âExtension work is not an exhortation. in the localities. ”
âLiberty Hyde Bailey, National Cooperative Extension System pioneer, botanist, horticulturist, plant explorer, founder of Cornell College of Agriculture, first advocate of women’s education, tough guy
In August 2011, after Hurricanes Irene and Lee caused the Wallkill River to flood in our community garden, submerging the potential fall harvest under 10 feet of water for days, we are members of the board. from New Paltz Gardens for Nutrition had a lot of questions. When the water receded, was it safe to enter the garden in terms of exposure to bacteria? Were there any products (for example, root vegetables) that had not rotted safe for consumption? How quickly would it be safe to plant fall crops, if any? For example, could we plant garlic in October, as is the norm in our region, or would we be wise to skip a season?
We consulted a Cornell Cooperative Extension (CCE) publication published in the wake of these disasters, Coping with flooded vegetable fields, by Steve Reiners, to keep us informed. It gave us a lifeline of solid advice that we could pass on to our fellow gardeners. (We also did extensive soil testing and found the soil thankfully free of contamination.)
Every state in the United States has at least one land granting university, which means a university that receives federal and state funding earmarked for extension activities, extension its research results into practical advice for farmers, gardeners, small business owners and others. In New York City, our land grant institution and extension hub is Cornell, a humble beacon for gardeners in our state and beyond. It is a definitive source of information for everything related to horticulture, obtained through trials and patient research, often tedious. This is our mothership. I wish more New Yorkers could take advantage of CCE’s horticultural wealth. And I cringe when CCE experiences budget cuts; I know firsthand that extension teachers, agents and staff work really hard.
At Cornell, professors of horticulture often have a tripartite appointment to do teaching, research and extension. Their teaching is aimed at university students; they carry out original research and disseminate the results of their research to the general public through their popularization work, in particular by writing newsletters and giving lectures and training in practical fields.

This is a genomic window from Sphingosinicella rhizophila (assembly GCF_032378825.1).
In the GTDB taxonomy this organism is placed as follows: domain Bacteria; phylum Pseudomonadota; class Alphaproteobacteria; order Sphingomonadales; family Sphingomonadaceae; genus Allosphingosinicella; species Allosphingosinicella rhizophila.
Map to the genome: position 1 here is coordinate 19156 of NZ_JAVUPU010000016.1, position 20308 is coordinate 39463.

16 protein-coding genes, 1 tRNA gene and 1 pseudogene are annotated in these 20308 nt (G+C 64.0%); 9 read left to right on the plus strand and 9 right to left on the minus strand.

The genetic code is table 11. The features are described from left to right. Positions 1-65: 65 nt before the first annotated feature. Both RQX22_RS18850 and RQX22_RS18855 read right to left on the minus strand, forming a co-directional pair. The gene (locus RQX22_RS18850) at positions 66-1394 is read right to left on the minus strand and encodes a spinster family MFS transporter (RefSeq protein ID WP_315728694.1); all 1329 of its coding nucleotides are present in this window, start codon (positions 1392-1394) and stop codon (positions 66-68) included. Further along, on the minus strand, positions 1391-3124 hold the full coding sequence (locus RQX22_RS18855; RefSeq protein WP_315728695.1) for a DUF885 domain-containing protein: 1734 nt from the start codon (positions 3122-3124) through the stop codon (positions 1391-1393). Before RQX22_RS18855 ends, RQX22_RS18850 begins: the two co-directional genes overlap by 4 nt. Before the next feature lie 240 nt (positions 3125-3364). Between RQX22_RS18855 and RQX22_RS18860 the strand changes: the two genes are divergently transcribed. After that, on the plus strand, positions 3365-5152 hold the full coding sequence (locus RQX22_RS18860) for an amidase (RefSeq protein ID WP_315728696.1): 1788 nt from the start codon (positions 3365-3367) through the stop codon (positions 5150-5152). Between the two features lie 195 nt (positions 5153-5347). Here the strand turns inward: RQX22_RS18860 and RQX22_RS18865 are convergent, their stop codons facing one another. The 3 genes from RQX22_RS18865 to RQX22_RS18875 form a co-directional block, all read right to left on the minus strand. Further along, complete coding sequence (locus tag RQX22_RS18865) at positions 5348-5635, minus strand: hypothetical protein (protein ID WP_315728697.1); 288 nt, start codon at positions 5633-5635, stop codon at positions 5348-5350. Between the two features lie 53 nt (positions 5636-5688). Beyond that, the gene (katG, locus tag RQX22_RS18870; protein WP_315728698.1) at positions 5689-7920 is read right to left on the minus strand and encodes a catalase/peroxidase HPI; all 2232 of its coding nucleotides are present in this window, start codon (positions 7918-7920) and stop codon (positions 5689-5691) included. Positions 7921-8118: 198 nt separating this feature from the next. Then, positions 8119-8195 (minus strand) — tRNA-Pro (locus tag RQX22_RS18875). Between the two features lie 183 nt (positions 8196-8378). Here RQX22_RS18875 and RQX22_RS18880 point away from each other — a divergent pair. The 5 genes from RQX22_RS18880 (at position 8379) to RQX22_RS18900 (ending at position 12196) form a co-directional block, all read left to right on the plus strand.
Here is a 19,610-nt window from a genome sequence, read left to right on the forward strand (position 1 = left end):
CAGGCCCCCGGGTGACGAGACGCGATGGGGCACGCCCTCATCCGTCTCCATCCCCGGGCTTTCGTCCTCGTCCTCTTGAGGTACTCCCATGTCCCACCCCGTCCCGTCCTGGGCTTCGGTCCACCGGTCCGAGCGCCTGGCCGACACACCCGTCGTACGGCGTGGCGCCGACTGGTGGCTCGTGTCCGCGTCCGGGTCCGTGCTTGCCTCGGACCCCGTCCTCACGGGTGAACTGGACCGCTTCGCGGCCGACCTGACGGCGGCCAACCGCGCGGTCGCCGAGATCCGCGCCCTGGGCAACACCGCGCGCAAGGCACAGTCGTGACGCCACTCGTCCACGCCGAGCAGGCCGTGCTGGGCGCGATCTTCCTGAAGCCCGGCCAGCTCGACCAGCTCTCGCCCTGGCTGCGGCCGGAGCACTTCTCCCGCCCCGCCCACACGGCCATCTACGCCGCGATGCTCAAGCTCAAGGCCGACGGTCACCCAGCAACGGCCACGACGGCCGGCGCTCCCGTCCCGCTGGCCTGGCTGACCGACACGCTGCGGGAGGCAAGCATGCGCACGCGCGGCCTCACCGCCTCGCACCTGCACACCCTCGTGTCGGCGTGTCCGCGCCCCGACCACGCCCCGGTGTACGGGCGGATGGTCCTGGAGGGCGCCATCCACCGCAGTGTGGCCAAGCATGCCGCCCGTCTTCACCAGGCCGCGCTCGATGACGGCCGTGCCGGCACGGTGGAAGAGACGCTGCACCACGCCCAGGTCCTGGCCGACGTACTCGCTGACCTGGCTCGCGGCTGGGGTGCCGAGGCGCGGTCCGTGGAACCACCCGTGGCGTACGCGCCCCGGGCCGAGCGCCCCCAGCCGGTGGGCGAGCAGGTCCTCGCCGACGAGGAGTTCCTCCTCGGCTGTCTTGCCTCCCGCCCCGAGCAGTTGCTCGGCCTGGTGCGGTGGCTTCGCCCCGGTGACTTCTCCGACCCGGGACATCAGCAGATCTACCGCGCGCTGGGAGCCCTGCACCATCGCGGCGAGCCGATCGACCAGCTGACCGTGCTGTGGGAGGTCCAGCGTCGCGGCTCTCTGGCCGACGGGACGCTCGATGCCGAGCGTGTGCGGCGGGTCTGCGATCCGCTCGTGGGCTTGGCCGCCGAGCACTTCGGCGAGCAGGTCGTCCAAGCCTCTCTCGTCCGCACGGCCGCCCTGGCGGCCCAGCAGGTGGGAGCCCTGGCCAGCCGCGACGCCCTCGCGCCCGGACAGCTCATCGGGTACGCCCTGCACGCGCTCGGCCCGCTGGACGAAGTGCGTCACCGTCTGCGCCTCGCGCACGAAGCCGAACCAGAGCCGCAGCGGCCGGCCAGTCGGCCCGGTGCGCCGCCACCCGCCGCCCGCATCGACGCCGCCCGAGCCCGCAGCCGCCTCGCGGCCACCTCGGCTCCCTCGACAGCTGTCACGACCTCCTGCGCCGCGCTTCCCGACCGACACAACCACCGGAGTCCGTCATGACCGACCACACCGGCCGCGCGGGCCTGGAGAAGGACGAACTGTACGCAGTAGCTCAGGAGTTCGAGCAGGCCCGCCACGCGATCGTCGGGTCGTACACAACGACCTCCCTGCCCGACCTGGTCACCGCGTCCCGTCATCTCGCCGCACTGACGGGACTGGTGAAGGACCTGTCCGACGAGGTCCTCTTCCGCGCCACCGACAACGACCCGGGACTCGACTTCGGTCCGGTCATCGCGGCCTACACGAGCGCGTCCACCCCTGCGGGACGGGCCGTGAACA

CCE offers trusted and popular programs such as Master Gardener and 4-H Programs, Plant Sale, Garden Based Learning, Short Lawn Courses, and Plant and Insect Identification. He is constantly innovating new offerings, such as distance learning courses in botanical illustration, organic gardening and plant propagation. These are some of the Cornell horticultural resources that I use most often.
Gardening.cornell.edu is a site every New York gardener should bookmark. While not all of the resources available are popular publications, this site does serve the purposes of extending the knowledge of the university to the public. It is the hub.
Pruning: An Illustrated Guide to Pruning Trees and Shrubs by Rakow and Weir. The designs are excellent. You can also find a free PDF on the Cornell Gardening site. I also recommend the Planting guide by Good and Weir, with the Transplant guide by the Urban Horticultural Institute (UHI). All of the UHI publications have things to teach homeowners, as many of us have areas on our properties that are difficult in the same way as âurbanâ environments. The site is also ideal if you are looking to get more involved in community forestry.
The Cornell Woody Plants Database is a fantastic resource. It gives you a way to match an appropriate tree species to your site, often a difficult site. The database can also be used for the study of woody plants, as it presents a lot of cultural information and pictures for each species. There is a Plant Walk section, which you can use to find a series of plant walks across campus based on different criteria such as species or tolerances. I plan to take advantage of it the next time I visit Cornell.